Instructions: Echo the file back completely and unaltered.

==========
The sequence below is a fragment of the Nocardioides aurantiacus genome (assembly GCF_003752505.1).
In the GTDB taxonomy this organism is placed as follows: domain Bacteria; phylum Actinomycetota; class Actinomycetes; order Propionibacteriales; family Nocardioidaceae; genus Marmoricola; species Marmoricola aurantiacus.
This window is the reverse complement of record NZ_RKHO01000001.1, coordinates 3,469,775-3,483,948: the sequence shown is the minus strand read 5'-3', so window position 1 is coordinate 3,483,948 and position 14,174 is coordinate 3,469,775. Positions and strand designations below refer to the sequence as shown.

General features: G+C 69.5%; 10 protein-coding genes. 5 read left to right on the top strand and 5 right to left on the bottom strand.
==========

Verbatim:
The sequence below is a fragment of the Nocardioides aurantiacus genome (assembly GCF_003752505.1).
In the GTDB taxonomy this organism is placed as follows: domain Bacteria; phylum Actinomycetota; class Actinomycetes; order Propionibacteriales; family Nocardioidaceae; genus Marmoricola; species Marmoricola aurantiacus.
This window is the reverse complement of record NZ_RKHO01000001.1, coordinates 3,469,775-3,483,948: the sequence shown is the minus strand read 5'-3', so window position 1 is coordinate 3,483,948 and position 14,174 is coordinate 3,469,775. Positions and strand designations below refer to the sequence as shown.

General features: G+C 69.5%; 10 protein-coding genes. 5 read left to right on the top strand and 5 right to left on the bottom strand.